Cadets learn leadership, assist deployed parents
Stars and Stripes June 20, 2007
GRAFENWÖHR, Germany — While Capt. Olga Rivera is in Baghdad battling heat, dust and insurgents, her daughter, Jennifer, 17, is taking on river rapids, obstacle courses and other leadership challenges in Germany.
Jennifer, who attends Heidelberg High School, is one of 118 members of the Junior ROTC attending the Cadet Leadership Challenge — an action-packed 11-day summer camp this month at Grafenwöhr.
The camp features a wide range of outdoor and military-style activities designed to hone cadets’ leadership abilities.
"I liked the canoeing the best," the teenager said. "We had to canoe about 15 kilometers on the Wiesent River near Pottenstein. We had to work with our partners to not tip over in the rapids, which took a lot of strength, and we had to stop and help people who did flip over."
The camp has piqued her interest in the military, which was already high. She hopes to follow in Mom’s footsteps, she said.
It’s the first time the teen has had to cope with a deployed parent.
"This is her first time downrange," Jennifer Rivera said of her mother. "She has been there almost three months. She doesn’t recommend it as a lifestyle choice, but she says there are just some things you have to do."
Efrain Rivera, who’s not related to Jennifer Rivera, is waiting for his dad, Staff Sgt. Gerardo Familia, to return from Baghdad.
"It’s his second time deployed," Efrain said. "He tells me to help Mom out. He wants me to accomplish my goals, graduate and reach as high as my potential."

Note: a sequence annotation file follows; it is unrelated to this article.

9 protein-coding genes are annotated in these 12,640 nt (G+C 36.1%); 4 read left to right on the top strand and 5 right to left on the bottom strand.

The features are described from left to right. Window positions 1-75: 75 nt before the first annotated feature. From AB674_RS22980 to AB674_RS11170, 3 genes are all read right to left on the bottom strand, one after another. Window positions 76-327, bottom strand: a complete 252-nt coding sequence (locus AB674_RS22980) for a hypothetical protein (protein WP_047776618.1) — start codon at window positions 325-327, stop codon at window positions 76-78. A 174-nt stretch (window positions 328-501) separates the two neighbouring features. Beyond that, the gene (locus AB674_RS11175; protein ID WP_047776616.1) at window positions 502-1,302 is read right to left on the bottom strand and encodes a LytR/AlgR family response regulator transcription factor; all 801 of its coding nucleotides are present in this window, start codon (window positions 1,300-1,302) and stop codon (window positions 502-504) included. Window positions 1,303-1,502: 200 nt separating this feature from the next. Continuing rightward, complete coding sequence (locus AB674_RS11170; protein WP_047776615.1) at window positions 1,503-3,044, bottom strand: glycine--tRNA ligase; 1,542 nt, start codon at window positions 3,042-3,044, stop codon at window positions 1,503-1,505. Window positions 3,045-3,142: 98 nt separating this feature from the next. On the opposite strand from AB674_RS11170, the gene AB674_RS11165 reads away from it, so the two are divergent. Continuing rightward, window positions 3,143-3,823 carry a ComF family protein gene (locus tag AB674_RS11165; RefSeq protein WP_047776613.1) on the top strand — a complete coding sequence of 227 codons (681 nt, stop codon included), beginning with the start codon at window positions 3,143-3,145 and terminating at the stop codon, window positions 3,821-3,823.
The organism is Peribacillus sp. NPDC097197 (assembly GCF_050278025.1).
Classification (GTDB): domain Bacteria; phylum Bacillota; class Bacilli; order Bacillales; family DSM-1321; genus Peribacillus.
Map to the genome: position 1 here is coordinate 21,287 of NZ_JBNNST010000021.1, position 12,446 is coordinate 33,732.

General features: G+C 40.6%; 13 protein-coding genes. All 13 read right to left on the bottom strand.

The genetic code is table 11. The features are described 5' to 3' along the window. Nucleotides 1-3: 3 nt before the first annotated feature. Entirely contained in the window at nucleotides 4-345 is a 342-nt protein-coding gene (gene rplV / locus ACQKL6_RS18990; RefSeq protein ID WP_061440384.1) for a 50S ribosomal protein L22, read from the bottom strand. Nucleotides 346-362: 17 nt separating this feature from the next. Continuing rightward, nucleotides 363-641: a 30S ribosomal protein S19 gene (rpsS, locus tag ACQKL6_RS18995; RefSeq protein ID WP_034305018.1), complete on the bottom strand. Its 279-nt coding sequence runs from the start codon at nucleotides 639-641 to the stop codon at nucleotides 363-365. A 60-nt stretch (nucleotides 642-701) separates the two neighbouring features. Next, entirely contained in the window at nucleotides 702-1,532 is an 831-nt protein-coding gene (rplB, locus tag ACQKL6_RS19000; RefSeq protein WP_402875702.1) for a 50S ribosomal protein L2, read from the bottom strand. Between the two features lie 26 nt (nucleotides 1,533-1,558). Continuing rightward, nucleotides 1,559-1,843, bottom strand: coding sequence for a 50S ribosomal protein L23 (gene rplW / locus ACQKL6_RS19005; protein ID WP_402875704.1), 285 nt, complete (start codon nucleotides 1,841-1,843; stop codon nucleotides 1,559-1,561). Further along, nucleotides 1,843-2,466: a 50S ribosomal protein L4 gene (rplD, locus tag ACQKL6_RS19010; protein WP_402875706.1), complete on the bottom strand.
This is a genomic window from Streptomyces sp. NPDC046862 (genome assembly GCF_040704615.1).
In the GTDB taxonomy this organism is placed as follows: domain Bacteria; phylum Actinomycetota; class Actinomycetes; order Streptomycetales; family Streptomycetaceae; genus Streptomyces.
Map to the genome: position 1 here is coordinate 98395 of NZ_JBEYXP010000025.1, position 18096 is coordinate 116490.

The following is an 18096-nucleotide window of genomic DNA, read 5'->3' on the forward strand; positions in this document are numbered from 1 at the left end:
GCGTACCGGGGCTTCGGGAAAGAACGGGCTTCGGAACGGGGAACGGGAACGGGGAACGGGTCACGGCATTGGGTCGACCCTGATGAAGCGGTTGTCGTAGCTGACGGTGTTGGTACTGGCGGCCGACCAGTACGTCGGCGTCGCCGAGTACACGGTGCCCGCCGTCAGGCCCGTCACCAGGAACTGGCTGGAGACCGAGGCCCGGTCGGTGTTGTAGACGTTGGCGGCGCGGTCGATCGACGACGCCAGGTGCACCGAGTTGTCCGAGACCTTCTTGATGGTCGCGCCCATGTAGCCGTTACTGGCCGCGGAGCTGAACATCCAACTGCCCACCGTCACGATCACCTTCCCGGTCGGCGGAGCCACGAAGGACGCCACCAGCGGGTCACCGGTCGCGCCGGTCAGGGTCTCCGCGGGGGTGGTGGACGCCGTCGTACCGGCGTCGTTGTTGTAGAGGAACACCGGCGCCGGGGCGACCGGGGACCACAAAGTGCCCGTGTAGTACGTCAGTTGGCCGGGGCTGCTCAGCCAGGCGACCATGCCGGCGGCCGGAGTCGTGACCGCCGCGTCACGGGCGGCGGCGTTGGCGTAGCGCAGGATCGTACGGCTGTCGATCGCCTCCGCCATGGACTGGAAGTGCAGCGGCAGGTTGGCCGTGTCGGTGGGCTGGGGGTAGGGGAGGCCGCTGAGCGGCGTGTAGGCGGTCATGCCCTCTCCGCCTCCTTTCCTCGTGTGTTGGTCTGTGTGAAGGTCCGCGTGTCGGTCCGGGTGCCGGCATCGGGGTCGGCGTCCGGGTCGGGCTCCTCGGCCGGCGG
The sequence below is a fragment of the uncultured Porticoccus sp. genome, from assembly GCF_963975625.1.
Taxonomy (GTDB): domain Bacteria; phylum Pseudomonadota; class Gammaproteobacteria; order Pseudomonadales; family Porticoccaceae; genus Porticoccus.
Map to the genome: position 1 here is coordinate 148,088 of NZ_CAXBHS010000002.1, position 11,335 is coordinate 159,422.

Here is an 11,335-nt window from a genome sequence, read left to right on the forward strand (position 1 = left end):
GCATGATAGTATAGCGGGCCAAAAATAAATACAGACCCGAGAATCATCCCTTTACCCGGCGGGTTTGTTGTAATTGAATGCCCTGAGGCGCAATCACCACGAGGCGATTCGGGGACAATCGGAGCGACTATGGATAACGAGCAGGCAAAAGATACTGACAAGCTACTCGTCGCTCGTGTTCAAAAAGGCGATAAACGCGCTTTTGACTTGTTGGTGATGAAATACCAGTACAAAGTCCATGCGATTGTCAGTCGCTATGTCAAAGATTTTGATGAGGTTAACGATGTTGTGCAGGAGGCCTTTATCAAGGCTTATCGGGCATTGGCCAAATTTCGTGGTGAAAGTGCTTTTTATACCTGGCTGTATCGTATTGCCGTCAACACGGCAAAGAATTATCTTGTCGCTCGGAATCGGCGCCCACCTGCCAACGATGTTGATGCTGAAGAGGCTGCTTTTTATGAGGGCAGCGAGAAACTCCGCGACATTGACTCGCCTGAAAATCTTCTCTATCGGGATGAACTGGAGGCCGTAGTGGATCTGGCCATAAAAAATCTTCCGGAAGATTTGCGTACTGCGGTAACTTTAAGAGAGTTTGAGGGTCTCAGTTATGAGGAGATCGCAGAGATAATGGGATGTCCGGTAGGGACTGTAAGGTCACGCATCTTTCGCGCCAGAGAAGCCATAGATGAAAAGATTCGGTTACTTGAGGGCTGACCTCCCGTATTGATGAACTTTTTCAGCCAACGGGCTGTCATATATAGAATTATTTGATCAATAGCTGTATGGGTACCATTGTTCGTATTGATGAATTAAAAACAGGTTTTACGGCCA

The 17-year-old Baumholder American High School student, who plans to study architecture, join ROTC in college and then join the Marine Corps or the Army, said the best part of the camp for him so far has been a high-ropes course at Tannesberg.
"There were a lot of obstacles you had to conquer," he said. "We had to climb a 30-foot pole and then do a 180-degree turn at the top and jump off."
Maj. David Schwab, JROTC public affairs officer, said the cadets live in the same quarters that active-duty soldiers use at Camp Algiers, part of Grafenwöhr Training Area.
They are divided into companies, platoons and squads and take turns in various leadership roles in the exercises, he said.
"Everybody gets a chance to experience some leadership," Schwab said.
On Thursday, cadets were at Camp Kasserine, also inside the training area, doing the Leadership Reaction Course. The cadets were charged with moving themselves and equipment across obstacles such as water-filled ditches.
Other camp activities included running over the 7th Army Noncommissioned Officer Academy obstacle course, land navigation and rappelling, Schwab said.